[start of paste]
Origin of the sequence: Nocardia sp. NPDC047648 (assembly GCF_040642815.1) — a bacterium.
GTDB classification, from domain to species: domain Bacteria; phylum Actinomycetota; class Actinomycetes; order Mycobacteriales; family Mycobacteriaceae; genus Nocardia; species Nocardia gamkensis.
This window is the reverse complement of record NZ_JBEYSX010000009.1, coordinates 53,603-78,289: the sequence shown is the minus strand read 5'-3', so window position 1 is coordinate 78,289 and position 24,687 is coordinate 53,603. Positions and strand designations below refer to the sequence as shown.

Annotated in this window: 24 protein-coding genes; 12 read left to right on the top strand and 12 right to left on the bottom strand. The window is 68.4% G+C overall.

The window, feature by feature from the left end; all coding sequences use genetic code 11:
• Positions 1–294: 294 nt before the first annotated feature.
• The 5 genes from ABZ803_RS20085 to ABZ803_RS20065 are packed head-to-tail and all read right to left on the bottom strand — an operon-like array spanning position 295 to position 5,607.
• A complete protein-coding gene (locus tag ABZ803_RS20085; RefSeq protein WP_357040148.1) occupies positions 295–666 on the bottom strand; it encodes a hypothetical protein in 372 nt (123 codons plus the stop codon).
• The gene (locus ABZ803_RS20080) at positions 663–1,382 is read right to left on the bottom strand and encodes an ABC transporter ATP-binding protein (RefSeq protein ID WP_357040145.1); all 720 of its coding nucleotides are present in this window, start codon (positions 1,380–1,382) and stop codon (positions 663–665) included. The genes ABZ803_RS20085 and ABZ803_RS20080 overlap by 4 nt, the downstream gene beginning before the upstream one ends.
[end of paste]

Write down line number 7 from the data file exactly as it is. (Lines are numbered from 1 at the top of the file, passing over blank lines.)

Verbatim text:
• The 5 genes from ABZ803_RS20085 to ABZ803_RS20065 are packed head-to-tail and all read right to left on the bottom strand — an operon-like array spanning position 295 to position 5,607.